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How Can Teachers Thrive - Not Just Survive?

Are you feeling stressed out, overwhelmed, and exhausted? The holiday season can bring joy and chaos in equal measure. But then again, so can the start of a new school year, the end of a school year, and so many points in between.

So how can teachers thrive – not just survive – through the busy season as well as the whole cycle of the year?

Special subject teachers are in a unique position in any school community. We wear many hats and work with a wide range of ages. Depending on the size of the school, a handwork teacher can easily have up to 300 students in one week. Walking out of a 7th grade class and into a 1st grade class requires great flexibility of soul. We are constantly shifting gears, planning, prepping, and lugging supplies. It can be all too easy to let ourselves slip into the “monkey mind” where our thoughts are racing, our heart rate is increased, and we may start to feel tangled up and unraveled!

Have you ever noticed that when you are having your worst day, suddenly the children are having their worst behavior too? Unfortunately, this is not simply Murphy’s Law. When a teacher or parent walks in the door feeling stressed and frazzled the children feel it too. They may unconsciously respond by acting out or melting down.

So, how do we find that inner calm and sense of grounding when it’s all spiraling out of control?

Breathe deep:

Try this simple tip to calm your body, quiet your mind, and bring you back to the present moment. Find a safe place (under a tree, in the restroom, outside the door of the next class) and take 30-60 seconds in between each class to breathe deeply. Close your eyes and inhale through your nose for a count of four. Then exhale through your mouth for a count of four. Silently counting can give you something to focus on and help you clear your mind. Take this practice to the next level and try 5 minutes in the morning and 5 minutes in the evening to breathe deeply. You may enjoy simply counting to four as you inhale and exhale. Or you might like to choose a positive and calming 4 syllable mantra to silently repeat.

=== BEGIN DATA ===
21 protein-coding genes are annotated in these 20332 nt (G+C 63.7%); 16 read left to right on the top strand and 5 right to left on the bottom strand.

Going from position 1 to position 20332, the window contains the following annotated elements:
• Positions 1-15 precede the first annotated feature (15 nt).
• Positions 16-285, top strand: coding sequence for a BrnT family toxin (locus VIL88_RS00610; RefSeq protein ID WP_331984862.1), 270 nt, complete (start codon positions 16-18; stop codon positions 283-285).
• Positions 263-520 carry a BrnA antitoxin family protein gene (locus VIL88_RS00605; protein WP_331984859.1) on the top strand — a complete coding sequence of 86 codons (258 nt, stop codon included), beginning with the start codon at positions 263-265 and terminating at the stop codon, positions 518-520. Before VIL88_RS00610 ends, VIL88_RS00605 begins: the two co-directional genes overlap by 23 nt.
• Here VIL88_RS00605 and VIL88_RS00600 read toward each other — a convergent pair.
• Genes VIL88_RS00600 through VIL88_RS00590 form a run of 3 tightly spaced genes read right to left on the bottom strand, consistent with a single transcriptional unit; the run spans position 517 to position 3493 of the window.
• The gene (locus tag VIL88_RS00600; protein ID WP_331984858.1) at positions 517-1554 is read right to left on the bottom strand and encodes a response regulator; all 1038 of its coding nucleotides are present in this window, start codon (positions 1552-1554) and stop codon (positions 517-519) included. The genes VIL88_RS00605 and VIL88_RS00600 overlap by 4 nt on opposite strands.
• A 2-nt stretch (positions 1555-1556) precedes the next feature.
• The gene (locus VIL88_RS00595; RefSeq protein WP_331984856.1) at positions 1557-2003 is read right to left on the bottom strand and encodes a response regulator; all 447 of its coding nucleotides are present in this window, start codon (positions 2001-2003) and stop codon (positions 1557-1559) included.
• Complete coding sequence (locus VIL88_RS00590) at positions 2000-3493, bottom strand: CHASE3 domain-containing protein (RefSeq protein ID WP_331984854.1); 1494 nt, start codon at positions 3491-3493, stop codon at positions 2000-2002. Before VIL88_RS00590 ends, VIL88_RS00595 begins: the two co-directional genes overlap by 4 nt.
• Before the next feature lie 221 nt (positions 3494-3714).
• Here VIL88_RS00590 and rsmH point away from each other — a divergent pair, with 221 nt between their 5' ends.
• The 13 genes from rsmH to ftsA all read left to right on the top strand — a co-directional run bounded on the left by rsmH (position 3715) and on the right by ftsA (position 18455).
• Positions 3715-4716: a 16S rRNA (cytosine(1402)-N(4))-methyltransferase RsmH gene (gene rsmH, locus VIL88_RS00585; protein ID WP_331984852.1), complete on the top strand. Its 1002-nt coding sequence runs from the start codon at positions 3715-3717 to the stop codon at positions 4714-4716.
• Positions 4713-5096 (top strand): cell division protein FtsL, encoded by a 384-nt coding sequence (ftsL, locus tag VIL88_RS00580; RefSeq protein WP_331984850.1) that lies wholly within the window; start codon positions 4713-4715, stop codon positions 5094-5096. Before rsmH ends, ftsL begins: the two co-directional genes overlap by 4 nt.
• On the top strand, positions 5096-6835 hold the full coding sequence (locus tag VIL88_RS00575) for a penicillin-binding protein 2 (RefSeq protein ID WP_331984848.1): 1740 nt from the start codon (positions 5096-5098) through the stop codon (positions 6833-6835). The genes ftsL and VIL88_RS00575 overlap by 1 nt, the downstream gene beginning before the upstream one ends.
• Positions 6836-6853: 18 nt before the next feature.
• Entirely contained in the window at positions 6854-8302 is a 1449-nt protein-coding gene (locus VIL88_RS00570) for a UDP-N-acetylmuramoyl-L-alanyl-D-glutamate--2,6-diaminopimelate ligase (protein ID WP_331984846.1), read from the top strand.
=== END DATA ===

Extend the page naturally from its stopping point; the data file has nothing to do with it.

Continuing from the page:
According to the National Council for Mental Wellbeing, studies show that breathing exercises can alleviate stress, allow you to think more clearly, and reduce anxiety.


I know there have been times in my life when I have said to myself: I’ll sleep when it’s holiday break. I’ll sleep when it’s summer break. I’ll sleep when… But the truth is, the busier life is, the more vital it is to get some sleep!

A minimum of 7 hours of sleep per night can boost your immune system, reduce levels of cortisol and other stress hormones, increase your ability to regulate emotions, and even help with memory formation and cognitive function.

Are you having trouble sleeping? Check out this great article from for loads of tips on helping you sleep soundly at night.

Knit, crochet, stitch, create!

We put our whole hearts and minds into teaching, caring for the children, and setting them up for success. But how often do you take time for your own personal handwork projects? Do you have special projects that are just for you? A creative outlet that has nothing to do with school, teaching, or gift-giving?

Handwork can promote relaxation by engaging the mind and body in a repetitive, rhythmic activity. This can lead to a meditative state, reducing stress and anxiety. This calming effect can potentially lower heart rates and blood pressure. Having a project at home that is purely for your own creative outlet can allow your mind to take a break from the to-do lists and stresses of everyday life and provide an opportunity to channel and process your emotions in a positive, healthy way.

Connect with community:

We all know that meaningful relationships with family, friends, and community members are key to living a happy and healthy life. According to leading mental health experts, stress triggers a “fight or flight” mode in our body and releases stress hormones such as adrenaline and cortisol. Social connections act as an antidote to stress, releasing hormones into our bodies that create a sense of calm, relaxation, and resilience.

But sometimes life as a handwork teacher or homeschooling parent can feel lonely. Yes, we all have colleagues and friends, but do they truly understand the ins and outs of teaching handwork and what goes on in our day-to-day lives? Connecting to people who share similar experiences can be incredibly supportive of our well-being. Together we can listen, empathize, brainstorm, share, inspire, and learn from each other.

Become a part of the WHE handwork community and foster connections with handwork educators worldwide. Participate in our virtual international February handwork teacher’s conference or enroll in our 2 year online handwork teacher development program to establish relationships within the broader handwork teaching community. Our united goal is to provide mutual support. We all learn from each other. We are stronger together. Together we can thrive!

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